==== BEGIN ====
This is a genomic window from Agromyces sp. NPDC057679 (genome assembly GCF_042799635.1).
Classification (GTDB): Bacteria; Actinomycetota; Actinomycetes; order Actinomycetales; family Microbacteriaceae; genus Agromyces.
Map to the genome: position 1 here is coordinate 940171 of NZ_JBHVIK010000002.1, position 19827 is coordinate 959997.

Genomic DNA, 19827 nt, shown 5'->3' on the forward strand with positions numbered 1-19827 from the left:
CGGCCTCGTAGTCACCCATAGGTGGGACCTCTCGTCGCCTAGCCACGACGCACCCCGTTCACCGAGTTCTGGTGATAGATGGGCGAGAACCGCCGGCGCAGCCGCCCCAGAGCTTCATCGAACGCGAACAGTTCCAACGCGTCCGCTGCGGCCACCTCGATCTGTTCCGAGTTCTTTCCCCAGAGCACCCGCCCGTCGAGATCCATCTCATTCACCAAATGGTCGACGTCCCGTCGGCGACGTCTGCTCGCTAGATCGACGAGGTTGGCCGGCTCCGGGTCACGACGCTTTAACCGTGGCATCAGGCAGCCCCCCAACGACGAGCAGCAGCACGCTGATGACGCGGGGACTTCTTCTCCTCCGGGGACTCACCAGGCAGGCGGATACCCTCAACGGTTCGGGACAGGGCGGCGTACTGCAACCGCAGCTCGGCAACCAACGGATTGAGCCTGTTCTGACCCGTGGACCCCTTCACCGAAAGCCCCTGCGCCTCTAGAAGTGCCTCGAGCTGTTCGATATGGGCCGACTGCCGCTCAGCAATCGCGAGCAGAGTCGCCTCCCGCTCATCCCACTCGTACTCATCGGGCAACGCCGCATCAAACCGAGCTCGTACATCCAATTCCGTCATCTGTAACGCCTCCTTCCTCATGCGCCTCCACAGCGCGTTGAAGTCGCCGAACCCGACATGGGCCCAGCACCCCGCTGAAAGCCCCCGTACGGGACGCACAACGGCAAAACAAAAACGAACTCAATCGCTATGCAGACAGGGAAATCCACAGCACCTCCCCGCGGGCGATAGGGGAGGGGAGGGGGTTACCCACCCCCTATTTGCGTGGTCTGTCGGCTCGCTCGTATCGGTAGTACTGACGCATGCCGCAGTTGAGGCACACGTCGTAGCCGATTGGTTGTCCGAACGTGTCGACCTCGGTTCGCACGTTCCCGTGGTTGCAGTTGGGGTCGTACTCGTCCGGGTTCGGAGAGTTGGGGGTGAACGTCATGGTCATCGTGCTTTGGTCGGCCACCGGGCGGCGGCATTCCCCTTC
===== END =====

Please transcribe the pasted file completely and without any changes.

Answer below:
This is a genomic window from Agromyces sp. NPDC057679 (genome assembly GCF_042799635.1).
Classification (GTDB): Bacteria; Actinomycetota; Actinomycetes; order Actinomycetales; family Microbacteriaceae; genus Agromyces.
Map to the genome: position 1 here is coordinate 940171 of NZ_JBHVIK010000002.1, position 19827 is coordinate 959997.

Genomic DNA, 19827 nt, shown 5'->3' on the forward strand with positions numbered 1-19827 from the left:
CGGCCTCGTAGTCACCCATAGGTGGGACCTCTCGTCGCCTAGCCACGACGCACCCCGTTCACCGAGTTCTGGTGATAGATGGGCGAGAACCGCCGGCGCAGCCGCCCCAGAGCTTCATCGAACGCGAACAGTTCCAACGCGTCCGCTGCGGCCACCTCGATCTGTTCCGAGTTCTTTCCCCAGAGCACCCGCCCGTCGAGATCCATCTCATTCACCAAATGGTCGACGTCCCGTCGGCGACGTCTGCTCGCTAGATCGACGAGGTTGGCCGGCTCCGGGTCACGACGCTTTAACCGTGGCATCAGGCAGCCCCCCAACGACGAGCAGCAGCACGCTGATGACGCGGGGACTTCTTCTCCTCCGGGGACTCACCAGGCAGGCGGATACCCTCAACGGTTCGGGACAGGGCGGCGTACTGCAACCGCAGCTCGGCAACCAACGGATTGAGCCTGTTCTGACCCGTGGACCCCTTCACCGAAAGCCCCTGCGCCTCTAGAAGTGCCTCGAGCTGTTCGATATGGGCCGACTGCCGCTCAGCAATCGCGAGCAGAGTCGCCTCCCGCTCATCCCACTCGTACTCATCGGGCAACGCCGCATCAAACCGAGCTCGTACATCCAATTCCGTCATCTGTAACGCCTCCTTCCTCATGCGCCTCCACAGCGCGTTGAAGTCGCCGAACCCGACATGGGCCCAGCACCCCGCTGAAAGCCCCCGTACGGGACGCACAACGGCAAAACAAAAACGAACTCAATCGCTATGCAGACAGGGAAATCCACAGCACCTCCCCGCGGGCGATAGGGGAGGGGAGGGGGTTACCCACCCCCTATTTGCGTGGTCTGTCGGCTCGCTCGTATCGGTAGTACTGACGCATGCCGCAGTTGAGGCACACGTCGTAGCCGATTGGTTGTCCGAACGTGTCGACCTCGGTTCGCACGTTCCCGTGGTTGCAGTTGGGGTCGTACTCGTCCGGGTTCGGAGAGTTGGGGGTGAACGTCATGGTCATCGTGCTTTGGTCGGCCACCGGGCGGCGGCATTCCCCTTC